SpartanDO Expert Take 2021-04

April 2021

Can I get the COVID-19 vaccine if I’m fasting for Ramadan?

Faith leaders and medical professionals agree that the vaccine does not violate fasting, urge Muslims to #GetYourShot when it’s your turn.


Ramadan Mubarak to everyone observing this holy month! Dr. Farha Abbasi, a renowned leader who speaks about Muslim health and mental health issues, joins other Islamic leaders and medical professionals in encouraging Muslims to #RollUpYourSleeve and receive the COVID-19 vaccine when it’s your turn. In this Expert Take, she explains potential vaccine hesitancy among some observant Muslims during this month of fasting (April 12 - May 12) and why faith leaders and medical experts alike are reassuring Muslims that receiving the immunization does not break their fast.

Why might some Muslims be hesitant to take the vaccine during Ramadan?

Ramadan is a holy month of fasting — observant Muslims do not eat or drink between sunrise and sunset. Islam inherently focuses on the “wellness to welfare” context using fasting as a way to purify your body and soul. Researchers have found evidence-based medical benefits to intermittent fasting and detoxing this way. Muslims (and those who fast in other religions) practice fasting as a way to deepen their spirituality and increase empathy — such as being more aware of others suffering hunger — and improving wellness. Some Muslims may be concerned that receiving the vaccine counts as breaking the fast, although the consensus among Muslim leaders is that it doesn’t.

Why do Islamic leaders and health professionals permit the COVID-19 vaccine while fasting?

There are many reasons:

  • The COVID-19 vaccine is injected. The vaccine delivery method is injection, which does not invalidate fasting because nothing is orally ingested. (Non-oral dosage forms such as injections, inhalations, suppositories and eye/ear drops are usually allowed during the fast.)
  • The COVID-19 vaccine is halal and does not contain pork products. Although some medicines contain pork- or beef-derived ingredients in the form of gelatin or other coating, the COVID-19 vaccine is free of these ingredients and is not a concern for anyone abstaining from pork. Two major Islamic scholars’ councils in America have studied this and concluded that the vaccine is halal and lawful. In fact, the couple who synthesized the Pfizer/BioNTech vaccine are both Germans of Turkish Muslim origin.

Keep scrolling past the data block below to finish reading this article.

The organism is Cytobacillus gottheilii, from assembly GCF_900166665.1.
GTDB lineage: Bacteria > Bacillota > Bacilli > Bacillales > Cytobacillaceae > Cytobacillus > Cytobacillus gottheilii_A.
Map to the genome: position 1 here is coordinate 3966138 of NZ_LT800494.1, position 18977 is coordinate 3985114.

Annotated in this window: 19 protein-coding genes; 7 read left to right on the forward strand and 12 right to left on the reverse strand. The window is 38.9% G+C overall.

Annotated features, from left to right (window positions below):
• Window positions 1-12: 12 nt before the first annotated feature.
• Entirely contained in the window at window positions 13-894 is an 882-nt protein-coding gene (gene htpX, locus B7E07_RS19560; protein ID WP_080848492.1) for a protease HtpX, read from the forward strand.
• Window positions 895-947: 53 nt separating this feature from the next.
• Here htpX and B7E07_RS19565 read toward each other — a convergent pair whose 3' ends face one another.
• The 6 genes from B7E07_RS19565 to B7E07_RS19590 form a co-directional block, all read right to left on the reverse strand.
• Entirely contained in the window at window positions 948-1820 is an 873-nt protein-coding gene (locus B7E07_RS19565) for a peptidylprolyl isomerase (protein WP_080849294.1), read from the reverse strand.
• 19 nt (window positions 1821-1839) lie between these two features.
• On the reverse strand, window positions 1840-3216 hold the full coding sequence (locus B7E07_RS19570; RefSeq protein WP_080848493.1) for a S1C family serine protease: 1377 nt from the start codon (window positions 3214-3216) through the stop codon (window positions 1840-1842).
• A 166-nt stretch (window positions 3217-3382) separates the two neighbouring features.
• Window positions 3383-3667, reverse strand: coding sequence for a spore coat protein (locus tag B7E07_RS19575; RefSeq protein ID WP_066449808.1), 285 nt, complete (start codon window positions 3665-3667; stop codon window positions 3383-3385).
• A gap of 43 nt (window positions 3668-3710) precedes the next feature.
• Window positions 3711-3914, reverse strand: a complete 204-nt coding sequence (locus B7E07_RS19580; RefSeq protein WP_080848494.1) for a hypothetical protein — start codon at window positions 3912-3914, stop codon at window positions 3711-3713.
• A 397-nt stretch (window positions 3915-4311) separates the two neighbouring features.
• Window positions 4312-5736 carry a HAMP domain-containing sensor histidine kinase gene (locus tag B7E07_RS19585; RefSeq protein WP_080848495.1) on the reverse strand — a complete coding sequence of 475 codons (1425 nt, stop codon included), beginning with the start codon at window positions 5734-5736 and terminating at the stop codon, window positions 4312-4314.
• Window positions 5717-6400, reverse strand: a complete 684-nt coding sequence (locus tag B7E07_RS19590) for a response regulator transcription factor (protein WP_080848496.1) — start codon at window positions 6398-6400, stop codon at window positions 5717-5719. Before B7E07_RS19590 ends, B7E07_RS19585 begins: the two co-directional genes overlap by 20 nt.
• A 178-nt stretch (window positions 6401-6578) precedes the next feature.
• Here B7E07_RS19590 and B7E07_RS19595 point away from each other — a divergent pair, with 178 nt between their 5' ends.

• Ramadan fasting allows for exceptions. It is generally accepted that if you are sick, pregnant, chronically ill or otherwise unable to fast in a safe way due to physical or mental health, you can break your fast or make it up at another time. There are also many other ways to do good during this holy period, such as making donations and helping others. The intent matters as much as the action, so if you have the intent to fast, you’re still receiving the benefit.
  • You are contributing to community well-being. One of the core principles of Islam is to “do no harm” — taking the vaccine reduces the likelihood you will get sick, which prevents you from infecting others. An often-quoted verse from the Quran is that “If you save one life, it is as if you have saved the life of all humanity.” By taking the vaccine, you are fulfilling this virtuous ideal to do no harm, contributing to your own wellbeing and that of your community’s — in this case, through herd immunity.
  • Islamic faith leaders have taken the vaccine to show their followers that it’s OK.

Do you have any tips for receiving the COVID-19 vaccine?

If you can, try to sign up for an early morning slot, right after you’ve eaten in the morning. Depending on where you live and the hours of operation of the vaccination sites near you, you could also go towards the evening right before you eat again. Some places are attempting to turn mosques into vaccination sites and offer evening, non-fasting vaccination hours as well.

Do you have other thoughts to share on this topic?

Beyond the COVID-19 vaccine, physicians should work in partnership with their Muslim patients if fasting may impact certain medications (such as medications that need to be taken with food or water). The timing can be adjusted or an alternate medication prescribed. It’s important for physicians, nurses and pharmacists to be aware of implications of fasting on medications during Ramadan. Find more resources about safely observing Ramadan during the pandemic.

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